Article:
The Computation of Diapycnal Diffusive and Advective Scalar Fluxes in Multilayer Isopycnic-Coordinate Ocean Models

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  • 1 Joint Institute for the Study of the Atmosphere and Ocean, University of Washington. Seattle, Washington
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Abstract

This paper addresses the problem of how to numerically incorporate diapycnal mixing and advection processes into isopycnal ocean general circulation models. A general expression of diapycnal velocity is derived for the case in which density is a function of both potential temperature and salinity. The expression is independent of turbulence closure parameterizations and thus can be viewed as a generalized definition of diapycnal velocity. With this definition, it is simple to derive expressions of diapycnal velocity for different parameterizations of turbulent mixing in isopycnal ocean models. Numerical algorithms are developed to overcome difficulties associated with massless layers in computing diapycnal diffusive and advective scalar fluxes in isopycnic-coordinate ocean models. In the diapycnal diffusive flux computation, a mass-weighted averaging is used to prevent linear instability in the time integration. In diapycnal advective flux computation, it is shown that the diapycnal mass exchange associated with density coordinate restoration should be consistent with that caused by diapycnal velocity. This consistency is achieved in the developed algorithms. The algorithms are tested and verified in one-dimensional Dirichlet and Neumann boundary value problems. Furthermore, through a simulation of a realistic ocean profile diffusion process, the author shows that the algorithms not only have the ability to simulate vertical mixing processes in the real ocean but also have computational efficiency good enough for application to three-dimensional isopycnal ocean models.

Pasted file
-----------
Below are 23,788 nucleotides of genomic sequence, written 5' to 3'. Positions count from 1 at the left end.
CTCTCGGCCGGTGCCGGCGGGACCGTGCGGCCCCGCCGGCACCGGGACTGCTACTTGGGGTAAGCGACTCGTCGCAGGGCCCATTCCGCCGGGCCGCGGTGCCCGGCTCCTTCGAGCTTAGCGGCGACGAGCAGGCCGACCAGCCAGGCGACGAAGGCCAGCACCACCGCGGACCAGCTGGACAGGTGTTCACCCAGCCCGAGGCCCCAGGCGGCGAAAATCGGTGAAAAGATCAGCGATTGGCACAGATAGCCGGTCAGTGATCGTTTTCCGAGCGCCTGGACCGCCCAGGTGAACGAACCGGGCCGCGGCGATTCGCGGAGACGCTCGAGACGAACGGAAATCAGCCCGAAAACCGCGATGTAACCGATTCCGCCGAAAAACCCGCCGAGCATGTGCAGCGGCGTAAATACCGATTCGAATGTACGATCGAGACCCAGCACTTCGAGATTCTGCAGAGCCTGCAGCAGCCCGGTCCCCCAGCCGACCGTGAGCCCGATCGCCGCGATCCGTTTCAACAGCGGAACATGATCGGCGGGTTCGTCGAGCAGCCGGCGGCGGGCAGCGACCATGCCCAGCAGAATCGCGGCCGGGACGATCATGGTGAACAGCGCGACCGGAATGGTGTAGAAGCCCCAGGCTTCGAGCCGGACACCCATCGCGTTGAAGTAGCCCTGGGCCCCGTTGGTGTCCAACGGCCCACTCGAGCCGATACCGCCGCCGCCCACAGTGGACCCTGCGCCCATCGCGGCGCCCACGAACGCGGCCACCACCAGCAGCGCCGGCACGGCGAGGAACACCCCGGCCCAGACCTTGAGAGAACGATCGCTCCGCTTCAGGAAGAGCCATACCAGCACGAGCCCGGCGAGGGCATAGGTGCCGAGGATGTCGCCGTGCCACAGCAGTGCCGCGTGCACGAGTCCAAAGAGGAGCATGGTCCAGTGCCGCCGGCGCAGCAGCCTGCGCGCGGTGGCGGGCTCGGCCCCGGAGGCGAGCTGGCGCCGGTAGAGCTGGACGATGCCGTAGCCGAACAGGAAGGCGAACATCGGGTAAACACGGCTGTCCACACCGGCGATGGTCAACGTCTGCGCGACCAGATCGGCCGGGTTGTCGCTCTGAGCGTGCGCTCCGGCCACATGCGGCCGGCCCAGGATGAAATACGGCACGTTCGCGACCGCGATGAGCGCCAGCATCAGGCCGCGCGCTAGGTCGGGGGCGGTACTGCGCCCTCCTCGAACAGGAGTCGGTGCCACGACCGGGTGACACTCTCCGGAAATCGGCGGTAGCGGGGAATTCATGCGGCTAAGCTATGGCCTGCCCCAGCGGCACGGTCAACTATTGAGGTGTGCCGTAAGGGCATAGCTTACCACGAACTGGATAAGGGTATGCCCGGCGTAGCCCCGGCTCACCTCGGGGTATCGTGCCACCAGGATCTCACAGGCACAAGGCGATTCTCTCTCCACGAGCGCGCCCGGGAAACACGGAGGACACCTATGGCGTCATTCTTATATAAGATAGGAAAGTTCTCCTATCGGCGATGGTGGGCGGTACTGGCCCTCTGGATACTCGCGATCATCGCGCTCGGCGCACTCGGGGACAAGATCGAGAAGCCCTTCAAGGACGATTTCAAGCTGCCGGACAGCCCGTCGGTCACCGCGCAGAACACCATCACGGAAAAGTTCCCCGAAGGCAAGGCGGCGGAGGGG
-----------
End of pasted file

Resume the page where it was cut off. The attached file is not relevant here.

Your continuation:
Abstract

This paper addresses the problem of how to numerically incorporate diapycnal mixing and advection processes into isopycnal ocean general circulation models. A general expression of diapycnal velocity is derived for the case in which density is a function of both potential temperature and salinity. The expression is independent of turbulence closure parameterizations and thus can be viewed as a generalized definition of diapycnal velocity. With this definition, it is simple to derive expressions of diapycnal velocity for different parameterizations of turbulent mixing in isopycnal ocean models. Numerical algorithms are developed to overcome difficulties associated with massless layers in computing diapycnal diffusive and advective scalar fluxes in isopycnic-coordinate ocean models. In the diapycnal diffusive flux computation, a mass-weighted averaging is used to prevent linear instability in the time integration. In diapycnal advective flux computation, it is shown that the diapycnal mass exchange associated with density coordinate restoration should be consistent with that caused by diapycnal velocity. This consistency is achieved in the developed algorithms. The algorithms are tested and verified in one-dimensional Dirichlet and Neumann boundary value problems. Furthermore, through a simulation of a realistic ocean profile diffusion process, the author shows that the algorithms not only have the ability to simulate vertical mixing processes in the real ocean but also have computational efficiency good enough for application to three-dimensional isopycnal ocean models.

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